More Green Jobs Will Sprout from Brownfields

The U.S. EPA has just announced that is is allocating an additional $16 million in funding for projects to reclaim brownfields, which are former industrial sites with varying degrees of contamination. The funds are targeted to brownfields projects that create new green jobs in nearby communities.

So far, the EPA’s brownfields/green jobs program has provided more than $96 million in revolving loans and grants to dozens of projects, which in turn has leveraged more than $2.5 billion in reclamation and redevelopment investments. The EPA estimates that the program has created almost 6500 new jobs relating to site remediation, construction, and redevelopment.

Reclaiming Brownfields for New Jobs
According to the EPA there are about 450,000 abandoned sites in the U.S. Some involve minimal contamination and can be cleaned for re-use, while others are so toxic that their future use is limited. The new round of funding focuses on the former category. These include a former factory in Connecticut that will house small businesses and artisans that create green products, a former mill in Maine that will be repurposed for urban housing and business development, a three-acre site in Indiana that is being redeveloped as a corporate campus, and a 38-acre factory in Illinois that will become a new industrial park.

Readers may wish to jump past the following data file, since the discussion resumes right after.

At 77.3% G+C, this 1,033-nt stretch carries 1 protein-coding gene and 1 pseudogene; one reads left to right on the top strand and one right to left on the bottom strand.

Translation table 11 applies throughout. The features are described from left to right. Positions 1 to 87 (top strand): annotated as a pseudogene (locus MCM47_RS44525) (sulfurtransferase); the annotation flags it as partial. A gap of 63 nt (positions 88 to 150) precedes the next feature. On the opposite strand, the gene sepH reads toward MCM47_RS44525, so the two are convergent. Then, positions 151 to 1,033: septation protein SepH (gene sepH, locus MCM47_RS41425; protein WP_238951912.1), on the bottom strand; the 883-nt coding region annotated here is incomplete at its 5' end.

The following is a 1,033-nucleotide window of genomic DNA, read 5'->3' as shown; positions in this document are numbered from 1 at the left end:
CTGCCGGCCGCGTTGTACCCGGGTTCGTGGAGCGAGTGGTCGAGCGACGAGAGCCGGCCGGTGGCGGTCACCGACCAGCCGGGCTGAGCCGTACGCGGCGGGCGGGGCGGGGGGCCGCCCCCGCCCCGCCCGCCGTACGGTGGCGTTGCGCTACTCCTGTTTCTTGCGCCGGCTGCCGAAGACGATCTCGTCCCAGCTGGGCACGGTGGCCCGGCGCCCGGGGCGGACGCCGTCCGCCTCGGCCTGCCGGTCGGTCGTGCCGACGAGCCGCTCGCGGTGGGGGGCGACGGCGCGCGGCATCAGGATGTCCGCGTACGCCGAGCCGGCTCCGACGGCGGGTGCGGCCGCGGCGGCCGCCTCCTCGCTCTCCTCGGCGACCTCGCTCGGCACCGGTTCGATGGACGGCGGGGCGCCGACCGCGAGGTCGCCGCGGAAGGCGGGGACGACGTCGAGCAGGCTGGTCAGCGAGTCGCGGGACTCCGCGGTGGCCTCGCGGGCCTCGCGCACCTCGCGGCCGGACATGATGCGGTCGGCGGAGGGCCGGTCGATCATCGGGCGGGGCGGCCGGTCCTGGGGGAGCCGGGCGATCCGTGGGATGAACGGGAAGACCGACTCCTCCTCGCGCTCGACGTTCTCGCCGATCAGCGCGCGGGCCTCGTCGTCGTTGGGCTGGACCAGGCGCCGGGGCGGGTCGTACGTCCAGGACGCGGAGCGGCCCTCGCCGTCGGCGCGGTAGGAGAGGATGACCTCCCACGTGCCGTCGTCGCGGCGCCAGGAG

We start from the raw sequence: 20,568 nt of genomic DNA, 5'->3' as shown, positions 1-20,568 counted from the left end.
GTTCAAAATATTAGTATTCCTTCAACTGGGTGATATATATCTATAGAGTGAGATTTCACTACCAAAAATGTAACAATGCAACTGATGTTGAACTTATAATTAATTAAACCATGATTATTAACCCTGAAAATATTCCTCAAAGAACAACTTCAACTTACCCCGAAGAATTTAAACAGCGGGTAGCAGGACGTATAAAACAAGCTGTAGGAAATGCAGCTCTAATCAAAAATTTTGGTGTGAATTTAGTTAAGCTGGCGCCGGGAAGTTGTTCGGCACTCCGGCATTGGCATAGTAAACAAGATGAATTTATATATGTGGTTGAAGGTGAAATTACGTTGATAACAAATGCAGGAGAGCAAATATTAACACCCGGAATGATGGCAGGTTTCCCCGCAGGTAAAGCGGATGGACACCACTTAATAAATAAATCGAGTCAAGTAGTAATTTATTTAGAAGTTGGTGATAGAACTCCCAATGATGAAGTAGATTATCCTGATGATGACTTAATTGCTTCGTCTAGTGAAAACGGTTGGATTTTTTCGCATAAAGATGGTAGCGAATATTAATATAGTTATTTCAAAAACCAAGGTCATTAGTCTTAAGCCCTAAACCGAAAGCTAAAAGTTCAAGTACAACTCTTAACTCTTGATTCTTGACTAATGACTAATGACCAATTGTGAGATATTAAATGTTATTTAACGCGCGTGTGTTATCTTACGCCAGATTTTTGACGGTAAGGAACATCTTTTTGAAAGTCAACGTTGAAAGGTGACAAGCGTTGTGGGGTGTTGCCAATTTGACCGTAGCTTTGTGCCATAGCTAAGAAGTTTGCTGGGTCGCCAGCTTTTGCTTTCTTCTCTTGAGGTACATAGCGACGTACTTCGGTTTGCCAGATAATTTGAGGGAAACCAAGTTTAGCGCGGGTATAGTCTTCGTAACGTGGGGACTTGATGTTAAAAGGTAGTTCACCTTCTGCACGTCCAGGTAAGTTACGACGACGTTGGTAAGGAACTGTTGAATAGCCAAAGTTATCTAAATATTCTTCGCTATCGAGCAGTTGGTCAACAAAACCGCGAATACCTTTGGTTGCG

Sustainable Energy from Brownfields
EPA also estimates that abandoned sites in the U.S. total up to about 14 million acres of land, some of which could be used as sites for generating solar, wind, and other renewable energy. This can includes sites that are heavily contaminated and are not suitable for human use. One recent example is the new Steelwinds wind energy farm in Lackawanna, Pennsylvania on the shore of Lake Erie. It takes up part of a 30-acre site that was formerly a steel mill. When the mill closed in the 1970’s, the region lost thousands of jobs and was stuck with a blighted property unfit for most other uses. It’s another example of the economic boost that sustainable energy can provides to communities, both those in distress and those that already have a strong business base.

See the original post on CleanTechnica. By Tina Casey. July 30, 2010.